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Festivals, Filmmakers, Fair Trade.
In February 2013, IndieWire asked me to write some articles about film festivals, given I had been advocating for “fair trade” between festivals and independent filmmakers/rights holders. Almost a decade later, I’m still advocating on these same issues, for better or worse.
“Of all the chatter about how festivals can save independent film, why don’t any of the festivals seers implement the most obvious solution? Pay the fucking filmmakers. Let’s call it the 35% rule: 35% of earned revenues at film festivals should go directly back into the pockets of filmmakers.” - Sean Farnel, IndieWire, February 6, 2013
As the comments on this article indicate, my immodest proposal generated much discussion and a few rebuttals, also published in IndieWire (which, ironically, never paid me).
“Sheffield Doc/Fest is a film festival that gives a filmmaker access to raising production funding. A film festival that makes sure all the right people were there for filmmakers like Malik, with staff who did their absolute best to match the filmmakers with meetings they would never be able to get by themselves. There are other film festivals who do that, too. It’s almost impossible to put a value on that service. On a basic level, you can measure the value of the deals in dollars, which would far outstrip the screening fee model proposed by Sean.” - Heather Croall, IndieWire, February 28, 2013
Except that markets, forums, pitches, etc. are also products that generate income, on the backs of independent filmmakers, in support of the host organizations.
“But whether or not a festival can or should pay is ultimately just the first question we should ask, and then we should quickly move on to the deeper, thornier questions that might actually lead to some meaningful change. Such as? Well, such as: why have film
festivals at all? I can tell you this – nine out of ten of them can’t justify their existence anymore with a straight face.” - Brian Newman, IndieWire,March 18, 2013
Ha, indeed. And this was written before the advent of Without-A-Box, FilmFreeway, etc, and the 8000+ “film festival” multiverse. Why don’t the credible festivals do more to protect the “brand?” There are so many dubious, scam festivals out there.
“In his Indiewire article “Fair Trade for Filmmakers,” former Hot Docs programmer Sean Farnel made the case that film festivals owe something more to filmmakers than the honor of being selected. They owe them money. His contention that festivals should give filmmakers a cut of the ticket sales yielded strong reactions. Last week at the 2013 Full Frame Documentary Film Festival, Farnel appeared with True/False co-director David Wilson and Sundance senior programmer Caroline Libresco to discuss the article and making the festival experience better for filmmakers.” - Robert Silva, IndieWire, April 8, 2013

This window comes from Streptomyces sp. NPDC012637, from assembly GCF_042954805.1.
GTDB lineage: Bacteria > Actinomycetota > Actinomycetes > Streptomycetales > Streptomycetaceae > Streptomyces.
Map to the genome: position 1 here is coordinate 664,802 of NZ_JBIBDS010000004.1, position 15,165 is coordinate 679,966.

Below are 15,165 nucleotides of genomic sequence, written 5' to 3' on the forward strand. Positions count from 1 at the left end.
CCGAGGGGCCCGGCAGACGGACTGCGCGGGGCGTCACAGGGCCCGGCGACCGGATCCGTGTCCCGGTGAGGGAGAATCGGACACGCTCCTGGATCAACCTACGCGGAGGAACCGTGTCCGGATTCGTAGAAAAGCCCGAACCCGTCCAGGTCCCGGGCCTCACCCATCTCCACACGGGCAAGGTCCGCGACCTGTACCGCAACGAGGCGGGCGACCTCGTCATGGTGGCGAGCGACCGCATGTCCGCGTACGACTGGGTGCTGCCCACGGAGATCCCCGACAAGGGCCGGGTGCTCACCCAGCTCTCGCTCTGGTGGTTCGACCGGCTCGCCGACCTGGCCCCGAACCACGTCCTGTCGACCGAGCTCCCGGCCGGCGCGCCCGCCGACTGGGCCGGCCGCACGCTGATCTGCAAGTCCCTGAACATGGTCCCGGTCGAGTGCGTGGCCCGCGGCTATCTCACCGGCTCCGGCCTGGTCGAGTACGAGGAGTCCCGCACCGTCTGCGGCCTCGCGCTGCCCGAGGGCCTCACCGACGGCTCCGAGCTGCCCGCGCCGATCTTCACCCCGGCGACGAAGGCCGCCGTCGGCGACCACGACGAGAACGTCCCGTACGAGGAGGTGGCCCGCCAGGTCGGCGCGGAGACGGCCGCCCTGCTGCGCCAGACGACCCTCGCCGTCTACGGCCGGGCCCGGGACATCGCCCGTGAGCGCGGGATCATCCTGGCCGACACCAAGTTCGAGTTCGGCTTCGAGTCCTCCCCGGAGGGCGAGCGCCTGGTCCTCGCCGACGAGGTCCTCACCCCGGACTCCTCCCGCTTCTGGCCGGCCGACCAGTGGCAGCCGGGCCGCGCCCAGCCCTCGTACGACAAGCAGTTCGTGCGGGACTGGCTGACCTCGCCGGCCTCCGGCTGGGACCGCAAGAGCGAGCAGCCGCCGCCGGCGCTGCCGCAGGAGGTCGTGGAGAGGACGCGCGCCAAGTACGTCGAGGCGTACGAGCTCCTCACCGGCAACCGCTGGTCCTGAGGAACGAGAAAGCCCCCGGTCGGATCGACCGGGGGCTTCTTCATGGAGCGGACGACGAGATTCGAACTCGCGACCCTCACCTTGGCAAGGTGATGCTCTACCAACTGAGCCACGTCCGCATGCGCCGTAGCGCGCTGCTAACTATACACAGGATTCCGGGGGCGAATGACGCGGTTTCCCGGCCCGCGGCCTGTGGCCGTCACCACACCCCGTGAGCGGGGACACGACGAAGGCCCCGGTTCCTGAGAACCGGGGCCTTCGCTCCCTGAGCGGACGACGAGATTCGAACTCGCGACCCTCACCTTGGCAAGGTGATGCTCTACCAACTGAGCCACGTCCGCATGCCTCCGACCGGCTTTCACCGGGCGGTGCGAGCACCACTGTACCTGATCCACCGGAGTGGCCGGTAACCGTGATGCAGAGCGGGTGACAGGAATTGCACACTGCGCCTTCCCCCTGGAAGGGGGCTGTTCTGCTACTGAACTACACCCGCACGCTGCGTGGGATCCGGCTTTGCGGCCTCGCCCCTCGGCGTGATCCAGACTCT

That Full Frame panel was called “Pay the Fucking Filmmakers,” at which True/False festival co-founder David Wilson announced that T/F would therein offer filmmaker honouariums. Then, IndieWire asked me to write a summary and expand upon the issues discussed in that panel (again, without remuneration).
“We all agreed that, as a first step, the imperative of any film festival should be negating all costs incurred by a filmmaker in attending their event (more applause for Wilson!). I confessed that my 35% rule was a provocation, maybe even a bit of a red herring, and that the whole point of the discussion, for me, is getting a better deal, and tangible value, for filmmakers presenting their work at festivals. Travel expenses and honorariums are a great start. And here are a few other practical suggestions for those festivals looking to make their events more filmmaker friendly…” Sean Farnel, IndieWire, April 10, 2013
“If a festival invites a film but won’t pay a screening fee or cover travel and accommodation for a filmmaker (who may want to attend for one or more of the reasons above) then I may decide to turn down an invitation. For others, I make the calculation that simply having the film there and sometimes going out of pocket to attend are valuable for the commercial or intellectual life (commercial and intellectual) of the film. We’ve been persistent and resourceful enough to get a film made, but that’s only half the job.” Daniel Chalfen, IndieWire, April 15, 2013
Daniel’s suggestion to “be picky” and not to accept a festival invitation “that pays nothing and doesn’t help grow the potential revenue of the film (or offer other personal or professional benefits)” has, a decade later, gone largely unheeded. Laurels are a kind of currency, for many filmmakers, who collect them like Pokémon points.
“While there are myriad experiences to be had at any international film festival, there are strict taxonomical guidelines — known only to a small conclave –defining the exactly seven types of film festivals. Following is a brief account of each.” Sean Farnel, IndieWire, February 27, 2013
Lest anyone think that I’m all tough love. Generally, I have much fun at, and with, film festivals, having acquired idiosyncratic expertise around their history and function over the years, which I hope to continue to share and ruminate upon in this space.